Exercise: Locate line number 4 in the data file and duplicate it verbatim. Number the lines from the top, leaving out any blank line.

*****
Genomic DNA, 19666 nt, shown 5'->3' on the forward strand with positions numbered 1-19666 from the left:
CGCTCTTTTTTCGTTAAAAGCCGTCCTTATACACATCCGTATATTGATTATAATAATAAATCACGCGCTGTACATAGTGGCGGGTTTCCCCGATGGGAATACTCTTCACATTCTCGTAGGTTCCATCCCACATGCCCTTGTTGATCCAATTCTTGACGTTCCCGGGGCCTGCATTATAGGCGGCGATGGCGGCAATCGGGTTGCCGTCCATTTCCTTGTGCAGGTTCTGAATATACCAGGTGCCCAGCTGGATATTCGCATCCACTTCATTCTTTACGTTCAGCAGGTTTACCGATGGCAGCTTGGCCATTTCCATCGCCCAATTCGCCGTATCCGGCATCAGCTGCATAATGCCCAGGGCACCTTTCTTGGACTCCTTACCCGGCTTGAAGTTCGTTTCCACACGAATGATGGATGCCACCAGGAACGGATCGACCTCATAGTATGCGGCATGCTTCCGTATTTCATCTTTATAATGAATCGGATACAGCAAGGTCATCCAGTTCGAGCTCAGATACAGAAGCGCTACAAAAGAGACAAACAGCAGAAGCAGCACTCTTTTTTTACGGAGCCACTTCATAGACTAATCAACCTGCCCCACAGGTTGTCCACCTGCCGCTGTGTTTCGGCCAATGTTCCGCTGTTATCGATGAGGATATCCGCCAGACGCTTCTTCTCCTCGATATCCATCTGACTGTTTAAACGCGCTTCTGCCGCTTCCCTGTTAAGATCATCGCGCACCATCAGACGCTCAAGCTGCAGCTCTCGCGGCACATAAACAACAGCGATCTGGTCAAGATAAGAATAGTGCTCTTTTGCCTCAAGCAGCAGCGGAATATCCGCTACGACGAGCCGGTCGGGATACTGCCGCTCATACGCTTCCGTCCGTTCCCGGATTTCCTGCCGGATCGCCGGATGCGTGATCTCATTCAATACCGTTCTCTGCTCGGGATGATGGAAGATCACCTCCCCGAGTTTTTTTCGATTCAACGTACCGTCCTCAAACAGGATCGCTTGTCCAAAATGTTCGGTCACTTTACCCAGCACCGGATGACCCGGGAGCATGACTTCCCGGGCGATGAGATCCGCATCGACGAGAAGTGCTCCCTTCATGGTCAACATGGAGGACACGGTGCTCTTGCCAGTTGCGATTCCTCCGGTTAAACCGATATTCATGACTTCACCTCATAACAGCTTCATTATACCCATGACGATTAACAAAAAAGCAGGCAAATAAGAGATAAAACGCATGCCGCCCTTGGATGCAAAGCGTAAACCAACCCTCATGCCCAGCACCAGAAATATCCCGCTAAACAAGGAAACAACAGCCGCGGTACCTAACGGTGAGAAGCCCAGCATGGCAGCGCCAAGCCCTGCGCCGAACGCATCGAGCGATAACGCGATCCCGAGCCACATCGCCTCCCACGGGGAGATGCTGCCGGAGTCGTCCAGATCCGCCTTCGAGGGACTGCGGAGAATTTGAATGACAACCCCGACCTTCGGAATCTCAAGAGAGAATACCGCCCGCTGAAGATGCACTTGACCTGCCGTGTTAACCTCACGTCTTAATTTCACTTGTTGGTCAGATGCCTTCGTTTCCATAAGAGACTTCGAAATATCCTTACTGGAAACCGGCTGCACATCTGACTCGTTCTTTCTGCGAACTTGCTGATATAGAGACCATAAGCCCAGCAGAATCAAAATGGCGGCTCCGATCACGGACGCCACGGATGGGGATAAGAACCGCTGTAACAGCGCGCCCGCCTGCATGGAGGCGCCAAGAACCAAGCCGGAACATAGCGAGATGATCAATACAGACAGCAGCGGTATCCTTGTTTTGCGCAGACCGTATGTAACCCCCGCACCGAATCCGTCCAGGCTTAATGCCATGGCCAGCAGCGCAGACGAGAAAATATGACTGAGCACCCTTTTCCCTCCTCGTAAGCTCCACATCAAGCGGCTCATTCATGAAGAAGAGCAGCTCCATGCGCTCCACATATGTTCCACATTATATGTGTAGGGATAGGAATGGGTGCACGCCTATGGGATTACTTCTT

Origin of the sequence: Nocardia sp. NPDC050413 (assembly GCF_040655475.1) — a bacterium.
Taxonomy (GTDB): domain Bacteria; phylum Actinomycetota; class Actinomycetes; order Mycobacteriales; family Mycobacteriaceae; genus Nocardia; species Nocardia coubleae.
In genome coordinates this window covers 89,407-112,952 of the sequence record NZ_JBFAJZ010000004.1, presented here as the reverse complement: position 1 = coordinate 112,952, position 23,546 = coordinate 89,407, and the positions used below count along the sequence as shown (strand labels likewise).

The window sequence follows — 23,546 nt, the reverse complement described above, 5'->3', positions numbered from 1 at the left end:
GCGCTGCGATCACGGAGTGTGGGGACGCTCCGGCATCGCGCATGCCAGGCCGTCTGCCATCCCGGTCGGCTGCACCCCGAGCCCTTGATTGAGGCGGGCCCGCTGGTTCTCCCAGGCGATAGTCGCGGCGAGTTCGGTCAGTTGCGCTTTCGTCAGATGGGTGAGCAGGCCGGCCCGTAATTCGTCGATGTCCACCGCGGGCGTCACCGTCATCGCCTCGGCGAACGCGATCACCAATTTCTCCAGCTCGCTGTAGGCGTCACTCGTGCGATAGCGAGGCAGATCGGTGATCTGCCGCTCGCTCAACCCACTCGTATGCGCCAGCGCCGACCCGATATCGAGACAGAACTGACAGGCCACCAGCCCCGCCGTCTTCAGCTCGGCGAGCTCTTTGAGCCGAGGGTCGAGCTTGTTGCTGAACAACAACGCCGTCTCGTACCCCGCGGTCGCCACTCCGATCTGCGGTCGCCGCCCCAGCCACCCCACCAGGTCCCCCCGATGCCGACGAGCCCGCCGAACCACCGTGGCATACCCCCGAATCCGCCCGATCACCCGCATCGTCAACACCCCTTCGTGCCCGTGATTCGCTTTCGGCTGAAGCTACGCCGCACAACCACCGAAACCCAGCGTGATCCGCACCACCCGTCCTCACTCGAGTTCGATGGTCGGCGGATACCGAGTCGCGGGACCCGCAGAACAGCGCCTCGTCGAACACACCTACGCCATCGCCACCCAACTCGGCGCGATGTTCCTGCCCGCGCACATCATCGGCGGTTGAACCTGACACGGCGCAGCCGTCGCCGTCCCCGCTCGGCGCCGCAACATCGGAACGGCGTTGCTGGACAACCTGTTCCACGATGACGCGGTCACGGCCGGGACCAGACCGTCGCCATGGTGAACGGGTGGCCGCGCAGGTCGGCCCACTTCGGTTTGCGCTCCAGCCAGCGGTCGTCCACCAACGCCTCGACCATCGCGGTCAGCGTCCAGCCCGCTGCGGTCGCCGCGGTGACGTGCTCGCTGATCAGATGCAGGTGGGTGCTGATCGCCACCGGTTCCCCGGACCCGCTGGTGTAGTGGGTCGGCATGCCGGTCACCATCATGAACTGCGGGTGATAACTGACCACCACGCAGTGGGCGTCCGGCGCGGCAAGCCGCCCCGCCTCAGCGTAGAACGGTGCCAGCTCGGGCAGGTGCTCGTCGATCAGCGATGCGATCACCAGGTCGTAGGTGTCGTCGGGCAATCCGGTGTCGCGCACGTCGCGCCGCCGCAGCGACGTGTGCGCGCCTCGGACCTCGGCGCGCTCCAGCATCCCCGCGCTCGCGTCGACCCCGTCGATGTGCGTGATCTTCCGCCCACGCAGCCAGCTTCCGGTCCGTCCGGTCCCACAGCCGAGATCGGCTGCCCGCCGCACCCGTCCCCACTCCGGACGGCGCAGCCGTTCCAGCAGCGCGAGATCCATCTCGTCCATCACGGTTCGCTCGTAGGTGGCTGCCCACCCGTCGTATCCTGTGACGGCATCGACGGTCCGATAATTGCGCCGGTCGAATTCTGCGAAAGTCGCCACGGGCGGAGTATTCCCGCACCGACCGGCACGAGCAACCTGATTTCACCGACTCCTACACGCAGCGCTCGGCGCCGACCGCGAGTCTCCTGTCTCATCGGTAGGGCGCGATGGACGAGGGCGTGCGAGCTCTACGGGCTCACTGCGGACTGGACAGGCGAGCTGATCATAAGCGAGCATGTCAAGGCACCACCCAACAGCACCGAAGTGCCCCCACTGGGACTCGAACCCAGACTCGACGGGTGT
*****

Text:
Taxonomy (GTDB): domain Bacteria; phylum Actinomycetota; class Actinomycetes; order Mycobacteriales; family Mycobacteriaceae; genus Nocardia; species Nocardia coubleae.